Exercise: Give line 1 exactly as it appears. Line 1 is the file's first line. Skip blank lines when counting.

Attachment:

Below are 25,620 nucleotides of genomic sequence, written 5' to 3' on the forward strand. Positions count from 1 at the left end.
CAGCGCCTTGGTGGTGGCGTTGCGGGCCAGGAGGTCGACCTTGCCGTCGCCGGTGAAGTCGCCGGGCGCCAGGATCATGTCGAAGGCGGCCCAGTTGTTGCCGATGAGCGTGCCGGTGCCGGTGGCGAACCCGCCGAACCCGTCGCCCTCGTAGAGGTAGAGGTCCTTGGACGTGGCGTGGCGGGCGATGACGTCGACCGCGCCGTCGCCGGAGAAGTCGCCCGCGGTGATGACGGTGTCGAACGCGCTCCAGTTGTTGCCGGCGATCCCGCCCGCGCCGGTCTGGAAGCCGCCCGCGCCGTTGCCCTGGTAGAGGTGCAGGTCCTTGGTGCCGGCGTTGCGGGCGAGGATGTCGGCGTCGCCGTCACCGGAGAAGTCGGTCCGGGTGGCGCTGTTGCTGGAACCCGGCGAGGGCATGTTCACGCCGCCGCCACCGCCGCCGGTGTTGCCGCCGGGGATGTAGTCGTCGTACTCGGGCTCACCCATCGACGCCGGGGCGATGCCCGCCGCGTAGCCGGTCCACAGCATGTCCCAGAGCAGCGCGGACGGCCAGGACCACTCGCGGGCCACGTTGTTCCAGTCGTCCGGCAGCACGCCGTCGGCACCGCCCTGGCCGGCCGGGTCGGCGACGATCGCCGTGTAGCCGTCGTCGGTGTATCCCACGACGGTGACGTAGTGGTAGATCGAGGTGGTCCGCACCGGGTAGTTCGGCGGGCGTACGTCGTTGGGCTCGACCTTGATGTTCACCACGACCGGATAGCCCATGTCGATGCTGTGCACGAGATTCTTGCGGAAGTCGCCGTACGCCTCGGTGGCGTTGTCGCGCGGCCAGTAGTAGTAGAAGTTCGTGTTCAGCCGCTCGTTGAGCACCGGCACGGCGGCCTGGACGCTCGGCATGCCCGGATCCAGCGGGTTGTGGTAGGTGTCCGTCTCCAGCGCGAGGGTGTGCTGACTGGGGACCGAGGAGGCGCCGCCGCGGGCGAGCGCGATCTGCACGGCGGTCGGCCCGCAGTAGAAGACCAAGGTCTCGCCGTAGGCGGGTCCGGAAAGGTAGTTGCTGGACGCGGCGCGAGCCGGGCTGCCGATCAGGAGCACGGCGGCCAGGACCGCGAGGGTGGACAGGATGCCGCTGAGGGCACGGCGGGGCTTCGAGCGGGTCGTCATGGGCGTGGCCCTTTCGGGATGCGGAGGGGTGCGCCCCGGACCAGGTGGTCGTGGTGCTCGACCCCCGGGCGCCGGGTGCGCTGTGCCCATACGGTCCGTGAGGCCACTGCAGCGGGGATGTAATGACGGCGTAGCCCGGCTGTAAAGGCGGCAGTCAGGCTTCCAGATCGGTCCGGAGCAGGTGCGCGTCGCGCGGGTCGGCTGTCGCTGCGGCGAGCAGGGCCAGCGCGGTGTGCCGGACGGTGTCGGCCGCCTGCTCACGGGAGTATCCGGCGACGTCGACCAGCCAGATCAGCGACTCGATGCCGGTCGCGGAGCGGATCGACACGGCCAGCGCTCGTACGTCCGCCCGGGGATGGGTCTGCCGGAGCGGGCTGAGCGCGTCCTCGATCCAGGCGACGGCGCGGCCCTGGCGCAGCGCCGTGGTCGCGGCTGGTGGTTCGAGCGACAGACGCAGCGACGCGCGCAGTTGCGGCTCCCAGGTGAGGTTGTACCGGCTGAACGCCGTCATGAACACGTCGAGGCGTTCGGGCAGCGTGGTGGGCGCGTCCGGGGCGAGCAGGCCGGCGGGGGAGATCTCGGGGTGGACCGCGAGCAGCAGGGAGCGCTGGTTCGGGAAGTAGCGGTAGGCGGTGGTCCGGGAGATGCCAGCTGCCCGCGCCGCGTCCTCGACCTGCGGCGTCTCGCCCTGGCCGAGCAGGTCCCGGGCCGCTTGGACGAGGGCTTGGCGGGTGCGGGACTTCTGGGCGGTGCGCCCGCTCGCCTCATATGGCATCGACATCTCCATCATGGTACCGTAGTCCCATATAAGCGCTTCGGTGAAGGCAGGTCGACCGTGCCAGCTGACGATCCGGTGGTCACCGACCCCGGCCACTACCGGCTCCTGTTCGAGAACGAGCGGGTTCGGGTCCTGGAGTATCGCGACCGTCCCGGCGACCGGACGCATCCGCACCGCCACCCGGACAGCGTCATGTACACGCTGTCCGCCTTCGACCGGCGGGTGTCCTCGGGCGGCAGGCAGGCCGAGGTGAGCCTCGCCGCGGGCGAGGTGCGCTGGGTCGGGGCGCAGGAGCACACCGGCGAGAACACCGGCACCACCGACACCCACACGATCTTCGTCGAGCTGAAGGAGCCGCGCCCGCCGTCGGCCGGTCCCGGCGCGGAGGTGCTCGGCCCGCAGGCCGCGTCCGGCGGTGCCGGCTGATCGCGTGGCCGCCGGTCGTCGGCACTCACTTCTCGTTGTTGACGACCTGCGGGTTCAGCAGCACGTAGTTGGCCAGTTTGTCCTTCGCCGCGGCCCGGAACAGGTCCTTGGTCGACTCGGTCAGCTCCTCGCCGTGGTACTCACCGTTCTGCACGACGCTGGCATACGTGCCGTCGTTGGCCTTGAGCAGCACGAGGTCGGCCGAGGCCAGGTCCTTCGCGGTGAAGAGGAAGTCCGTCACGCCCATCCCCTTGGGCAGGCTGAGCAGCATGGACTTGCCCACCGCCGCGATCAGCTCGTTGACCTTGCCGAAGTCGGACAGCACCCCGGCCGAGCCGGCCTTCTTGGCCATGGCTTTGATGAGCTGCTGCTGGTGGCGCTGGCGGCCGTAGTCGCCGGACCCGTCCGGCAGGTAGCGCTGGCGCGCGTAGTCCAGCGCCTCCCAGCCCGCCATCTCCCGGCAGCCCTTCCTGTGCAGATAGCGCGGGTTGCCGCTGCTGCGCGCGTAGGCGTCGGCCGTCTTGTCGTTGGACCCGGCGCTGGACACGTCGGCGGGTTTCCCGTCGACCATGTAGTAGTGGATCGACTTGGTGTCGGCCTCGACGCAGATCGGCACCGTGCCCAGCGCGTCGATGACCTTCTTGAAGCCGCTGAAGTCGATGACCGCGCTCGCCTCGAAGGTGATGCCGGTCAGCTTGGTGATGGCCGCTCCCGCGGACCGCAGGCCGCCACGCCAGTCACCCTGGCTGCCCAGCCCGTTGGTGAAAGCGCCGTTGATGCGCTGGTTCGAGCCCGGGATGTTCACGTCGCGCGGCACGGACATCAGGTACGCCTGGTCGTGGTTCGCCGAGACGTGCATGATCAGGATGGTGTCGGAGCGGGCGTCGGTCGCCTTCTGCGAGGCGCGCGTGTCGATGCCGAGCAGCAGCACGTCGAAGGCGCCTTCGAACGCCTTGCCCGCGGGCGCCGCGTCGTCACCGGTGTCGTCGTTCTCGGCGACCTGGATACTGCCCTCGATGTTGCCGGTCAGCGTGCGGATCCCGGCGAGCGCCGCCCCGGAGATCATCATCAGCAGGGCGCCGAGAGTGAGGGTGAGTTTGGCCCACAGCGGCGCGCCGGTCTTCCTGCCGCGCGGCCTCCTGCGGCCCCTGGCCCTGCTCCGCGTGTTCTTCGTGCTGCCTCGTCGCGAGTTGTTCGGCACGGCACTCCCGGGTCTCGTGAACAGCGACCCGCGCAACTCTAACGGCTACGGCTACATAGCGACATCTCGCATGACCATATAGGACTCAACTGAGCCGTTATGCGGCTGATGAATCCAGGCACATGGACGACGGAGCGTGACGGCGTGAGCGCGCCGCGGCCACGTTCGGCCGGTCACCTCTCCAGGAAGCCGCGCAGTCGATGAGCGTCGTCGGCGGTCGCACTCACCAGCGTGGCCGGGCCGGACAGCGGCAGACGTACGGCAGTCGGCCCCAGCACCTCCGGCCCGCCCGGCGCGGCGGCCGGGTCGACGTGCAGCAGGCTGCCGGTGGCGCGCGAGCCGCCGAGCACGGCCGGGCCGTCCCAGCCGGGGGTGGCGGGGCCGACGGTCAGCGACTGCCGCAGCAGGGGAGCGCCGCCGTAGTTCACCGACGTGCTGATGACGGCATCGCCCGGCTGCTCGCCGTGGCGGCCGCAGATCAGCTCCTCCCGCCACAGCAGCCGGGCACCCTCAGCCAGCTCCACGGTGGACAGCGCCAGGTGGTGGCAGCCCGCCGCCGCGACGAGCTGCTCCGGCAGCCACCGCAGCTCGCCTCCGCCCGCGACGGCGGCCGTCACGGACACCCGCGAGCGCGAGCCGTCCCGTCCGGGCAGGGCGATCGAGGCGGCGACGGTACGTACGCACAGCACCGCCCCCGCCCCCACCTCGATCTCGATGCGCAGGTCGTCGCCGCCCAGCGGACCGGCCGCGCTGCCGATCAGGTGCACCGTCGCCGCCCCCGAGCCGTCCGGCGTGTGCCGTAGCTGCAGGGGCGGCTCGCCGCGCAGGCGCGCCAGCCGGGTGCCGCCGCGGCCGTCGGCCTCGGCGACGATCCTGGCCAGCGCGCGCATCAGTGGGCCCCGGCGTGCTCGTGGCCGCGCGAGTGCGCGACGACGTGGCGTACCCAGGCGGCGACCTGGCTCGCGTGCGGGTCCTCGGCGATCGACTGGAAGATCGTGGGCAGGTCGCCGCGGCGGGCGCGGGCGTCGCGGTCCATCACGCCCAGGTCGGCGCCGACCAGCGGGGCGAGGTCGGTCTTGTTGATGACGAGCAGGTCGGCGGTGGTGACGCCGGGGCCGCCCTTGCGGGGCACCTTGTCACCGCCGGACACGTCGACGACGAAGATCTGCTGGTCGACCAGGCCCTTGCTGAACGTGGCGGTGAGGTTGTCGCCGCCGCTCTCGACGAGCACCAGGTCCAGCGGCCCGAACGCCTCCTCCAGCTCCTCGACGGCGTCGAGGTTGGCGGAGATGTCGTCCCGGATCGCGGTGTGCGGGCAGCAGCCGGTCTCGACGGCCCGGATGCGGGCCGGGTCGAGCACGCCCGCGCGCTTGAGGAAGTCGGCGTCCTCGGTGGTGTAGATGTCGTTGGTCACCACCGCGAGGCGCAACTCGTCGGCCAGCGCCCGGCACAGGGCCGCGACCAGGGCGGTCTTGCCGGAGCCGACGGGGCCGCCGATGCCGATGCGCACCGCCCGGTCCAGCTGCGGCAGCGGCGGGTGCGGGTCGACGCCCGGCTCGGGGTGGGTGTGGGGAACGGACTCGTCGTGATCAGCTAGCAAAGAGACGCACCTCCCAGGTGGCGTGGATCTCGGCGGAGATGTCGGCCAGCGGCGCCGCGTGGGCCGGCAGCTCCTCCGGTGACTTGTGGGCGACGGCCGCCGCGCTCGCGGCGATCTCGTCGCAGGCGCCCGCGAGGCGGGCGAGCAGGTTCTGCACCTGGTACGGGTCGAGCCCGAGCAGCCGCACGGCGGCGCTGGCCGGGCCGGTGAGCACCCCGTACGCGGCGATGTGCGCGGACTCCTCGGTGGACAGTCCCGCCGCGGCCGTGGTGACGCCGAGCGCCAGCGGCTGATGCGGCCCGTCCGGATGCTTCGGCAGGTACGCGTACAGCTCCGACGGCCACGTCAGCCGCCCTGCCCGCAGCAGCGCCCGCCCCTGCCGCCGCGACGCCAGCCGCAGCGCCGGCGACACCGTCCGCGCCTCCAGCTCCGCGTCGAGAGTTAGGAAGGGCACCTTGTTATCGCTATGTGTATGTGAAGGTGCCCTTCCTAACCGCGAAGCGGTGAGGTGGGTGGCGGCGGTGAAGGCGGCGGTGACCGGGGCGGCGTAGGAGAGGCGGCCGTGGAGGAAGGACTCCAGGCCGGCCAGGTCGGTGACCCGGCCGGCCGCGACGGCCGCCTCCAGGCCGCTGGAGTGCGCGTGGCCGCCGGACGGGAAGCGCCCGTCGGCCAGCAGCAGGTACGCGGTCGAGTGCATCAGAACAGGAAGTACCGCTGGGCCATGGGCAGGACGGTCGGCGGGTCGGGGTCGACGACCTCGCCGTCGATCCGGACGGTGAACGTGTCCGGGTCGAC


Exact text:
Below are 25,620 nucleotides of genomic sequence, written 5' to 3' on the forward strand. Positions count from 1 at the left end.